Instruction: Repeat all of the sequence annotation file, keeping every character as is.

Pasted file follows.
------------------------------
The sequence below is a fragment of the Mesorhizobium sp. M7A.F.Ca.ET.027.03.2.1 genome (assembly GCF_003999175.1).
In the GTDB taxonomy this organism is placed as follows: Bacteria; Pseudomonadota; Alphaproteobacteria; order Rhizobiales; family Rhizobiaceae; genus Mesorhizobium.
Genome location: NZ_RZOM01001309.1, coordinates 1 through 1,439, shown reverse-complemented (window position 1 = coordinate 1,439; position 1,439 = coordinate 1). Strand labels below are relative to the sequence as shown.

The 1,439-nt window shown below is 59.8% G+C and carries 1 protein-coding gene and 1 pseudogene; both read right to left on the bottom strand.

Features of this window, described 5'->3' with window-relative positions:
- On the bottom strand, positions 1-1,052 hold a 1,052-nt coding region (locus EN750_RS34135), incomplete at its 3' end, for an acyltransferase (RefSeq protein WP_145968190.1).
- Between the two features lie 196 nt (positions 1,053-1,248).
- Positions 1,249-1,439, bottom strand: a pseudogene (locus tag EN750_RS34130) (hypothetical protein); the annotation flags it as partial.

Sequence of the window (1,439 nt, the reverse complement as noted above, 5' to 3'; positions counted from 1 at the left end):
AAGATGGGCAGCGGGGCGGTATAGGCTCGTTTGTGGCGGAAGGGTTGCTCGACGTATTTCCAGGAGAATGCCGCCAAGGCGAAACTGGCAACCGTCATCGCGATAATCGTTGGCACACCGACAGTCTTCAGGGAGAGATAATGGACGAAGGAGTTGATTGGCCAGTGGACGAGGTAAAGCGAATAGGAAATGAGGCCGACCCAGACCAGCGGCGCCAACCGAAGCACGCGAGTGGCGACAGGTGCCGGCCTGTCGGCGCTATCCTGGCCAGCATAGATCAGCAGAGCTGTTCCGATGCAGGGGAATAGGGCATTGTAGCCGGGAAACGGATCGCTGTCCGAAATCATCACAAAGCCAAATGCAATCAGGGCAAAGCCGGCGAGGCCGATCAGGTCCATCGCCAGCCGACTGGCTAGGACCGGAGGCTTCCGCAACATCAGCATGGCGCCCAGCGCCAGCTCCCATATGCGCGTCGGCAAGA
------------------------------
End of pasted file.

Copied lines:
The sequence below is a fragment of the Mesorhizobium sp. M7A.F.Ca.ET.027.03.2.1 genome (assembly GCF_003999175.1).
In the GTDB taxonomy this organism is placed as follows: Bacteria; Pseudomonadota; Alphaproteobacteria; order Rhizobiales; family Rhizobiaceae; genus Mesorhizobium.
Genome location: NZ_RZOM01001309.1, coordinates 1 through 1,439, shown reverse-complemented (window position 1 = coordinate 1,439; position 1,439 = coordinate 1). Strand labels below are relative to the sequence as shown.

The 1,439-nt window shown below is 59.8% G+C and carries 1 protein-coding gene and 1 pseudogene; both read right to left on the bottom strand.

Features of this window, described 5'->3' with window-relative positions:
- On the bottom strand, positions 1-1,052 hold a 1,052-nt coding region (locus EN750_RS34135), incomplete at its 3' end, for an acyltransferase (RefSeq protein WP_145968190.1).
- Between the two features lie 196 nt (positions 1,053-1,248).
- Positions 1,249-1,439, bottom strand: a pseudogene (locus tag EN750_RS34130) (hypothetical protein); the annotation flags it as partial.

Sequence of the window (1,439 nt, the reverse complement as noted above, 5' to 3'; positions counted from 1 at the left end):
AAGATGGGCAGCGGGGCGGTATAGGCTCGTTTGTGGCGGAAGGGTTGCTCGACGTATTTCCAGGAGAATGCCGCCAAGGCGAAACTGGCAACCGTCATCGCGATAATCGTTGGCACACCGACAGTCTTCAGGGAGAGATAATGGACGAAGGAGTTGATTGGCCAGTGGACGAGGTAAAGCGAATAGGAAATGAGGCCGACCCAGACCAGCGGCGCCAACCGAAGCACGCGAGTGGCGACAGGTGCCGGCCTGTCGGCGCTATCCTGGCCAGCATAGATCAGCAGAGCTGTTCCGATGCAGGGGAATAGGGCATTGTAGCCGGGAAACGGATCGCTGTCCGAAATCATCACAAAGCCAAATGCAATCAGGGCAAAGCCGGCGAGGCCGATCAGGTCCATCGCCAGCCGACTGGCTAGGACCGGAGGCTTCCGCAACATCAGCATGGCGCCCAGCGCCAGCTCCCATATGCGCGTCGGCAAGA